The non-partisan Congressional Budget Office (CBO) just released a working paper entitled An Evaluation of Large-Scale Mortgage Refinancing Programs in which it analyzed a large-scale program that would relax current income and loan-to-value restrictions for borrowers who wish to refinance mortgages currently held by Fannie Mae, Freddie Mac, or the Federal Housing Administration. The analysis uses an estimate of the increased refinancing that would occur and how future default and prepayment behavior would be affected by such refinancing.   

The paper was written by Mitchell Remy and Damien Moore, both of the Financial Analysis Division of the CBO and Deborah Lucas, Sloan School of Management at the Massachusetts Institute of Technology.

Despite the gradually recovering economy, the paper says, the housing market remains weak and, in addition to the large number of mortgage delinquencies and defaults many homeowners are unable to refinance and take advantage of record low interest rates.  This has prompted a number of proposals for federal programs to provide opportunities for refinancing which would free up household income for non-housing expenditures as well as help some homeowners avoid future default.

The lack of refinancing is driven by weakened household balance sheets that make it difficult for some borrowers to meet debt-to-income (DTI) ratios; other homeowners find their equity eroded by falling house prices and cannot qualify for refinancing based on the loan-to-value (LTV) ratios of their homes.  The increased stringency of underwriting requirements on the part of the government sponsored enterprises (GSEs) and FHA have also contributed to the inability of others to qualify for refinancing. 

The government has launched several efforts to assist such homeowners but program features and eligibility criteria have excluded a significant number of homeowners who might have benefited.  These efforts have also been restricted to homeowners with mortgages insured by the GSEs or other Federal programs representing 56 percent of all outstanding loans.

But, while mass refinancing of these loans might save the government some eventual losses because of future defaults, mortgage investors would experience losses through loans that are prepaid more quickly than without such programs.  Many of these losses would hit taxpayers through mortgage-backed securities held by the Federal Reserve, the GSEs and the Treasury.  The stylized refinancing program studied by the authors would increase the availability of refinancing and slightly lower its cost.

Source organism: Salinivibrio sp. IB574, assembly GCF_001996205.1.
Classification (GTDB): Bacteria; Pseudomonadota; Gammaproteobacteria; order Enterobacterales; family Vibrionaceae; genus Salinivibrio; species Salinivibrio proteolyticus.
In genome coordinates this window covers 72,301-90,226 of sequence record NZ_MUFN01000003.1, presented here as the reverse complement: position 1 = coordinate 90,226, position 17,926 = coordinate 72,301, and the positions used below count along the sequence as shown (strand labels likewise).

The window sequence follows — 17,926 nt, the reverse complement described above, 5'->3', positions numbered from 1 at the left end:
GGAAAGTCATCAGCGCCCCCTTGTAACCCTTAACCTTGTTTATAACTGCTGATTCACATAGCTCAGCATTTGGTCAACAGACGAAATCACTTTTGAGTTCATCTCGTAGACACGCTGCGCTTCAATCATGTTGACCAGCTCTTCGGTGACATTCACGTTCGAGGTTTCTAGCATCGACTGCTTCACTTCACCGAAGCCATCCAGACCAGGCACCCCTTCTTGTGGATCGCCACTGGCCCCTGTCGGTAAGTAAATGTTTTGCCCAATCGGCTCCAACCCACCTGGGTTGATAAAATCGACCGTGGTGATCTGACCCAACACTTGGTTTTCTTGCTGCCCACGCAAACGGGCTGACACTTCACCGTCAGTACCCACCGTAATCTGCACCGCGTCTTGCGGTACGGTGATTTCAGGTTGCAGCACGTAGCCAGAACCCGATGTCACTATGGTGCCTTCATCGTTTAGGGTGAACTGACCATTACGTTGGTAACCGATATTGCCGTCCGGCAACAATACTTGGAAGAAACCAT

Homeowners are generally free to refinance at will, weighing positive factors such as a lower rate or better terms against the financial costs of refinancing such as appraisal costs, settlement fees, and the time and effort involved in the process.  That freedom, however, comes at a cost as investors evaluate prepayment risk and factor that into the price of their loans.

Over the years refinancing has periodically affected large percentages of the outstanding mortgage debt, particularly in periods of declining rates and several changes in the market such as automated underwriting and property-valuation models, the widespread use of credit scores, auto have increased the likelihood homeowners will refinance. 

However, unlike similar periods of declining rates, the fact that rates have dropped more than 1.5 percentage points since 2007 has not sparked a refinancing wave.  This is largely due to the financial crisis.  First, a significant number of mortgages were actually originated during this period of extraordinarily low rates and earlier transactions have more or less drained the refinancing pool.  Then there are the widely acknowledged impediments to refinancing the remaining high interest loans - home price declines, reduced income or unemployment, continued high levels of consumer debt, and significantly higher underwriting standards.  Many loan products such as interest only, no documentation, and negatively amortizing loans have been curtailed or have disappeared.

These impediments to refinancing are reflected in the unusually high premium over face value that investors are willing to pay for MBS with high coupon rates.  The possibility of prepayment usually prevents MBS from rising in price much above par value but the current pricing indicates that investors expect these impediments to last and thus their investment to continue considerably longer than usual.  In January of 2011, weekly pricing for premium ($100 par) Fannie Mae 30-year FRM ranged from just below $105 to considerably over $107.  The authors say that, while many factors influence MBS pricing "a strong case can be made for lower prepayment expectations as an important component in the price premium investors are currently willing to pay for those securities."

The authors examined the parameters and criteria of existing refinancing programs such as the GSE's Home Affordable Refinance Program (HARP) and some programs proposed under pending legislation before laying out their design considerations for a stylized large-scale program.  These include whether to include only GSE guaranteed mortgages or those guaranteed by FHA and private-label mortgages as well.  Should only borrowers who are current on their existing loans be allowed to participate, only those who are delinquent, or both?  Should guarantee fees be increased to reduce the federal cost of the program even if it reduced the potential pool of borrowers or should the fees be reduced to generate the opposite effect?  The degree to which underwriting procedures are waived or fees are waived or subsidized could significantly affect participating rates but could result in loans that are less appealing to investors and thus increase the interest rate on the loans.   

A final consideration, they said, is the degree to which the LTV is utilized.  Limiting the level of negative equity may mitigate the severity of the loss in the case of default, a risk that the guarantor already carries and hopes to reduce through granting a lower monthly cost.  Another question is whether a current LTV is required.  Waiving an appraisal would save the borrower a fee but would deny investors an up-to-date assessment of the potential risk of default inherent in the loan.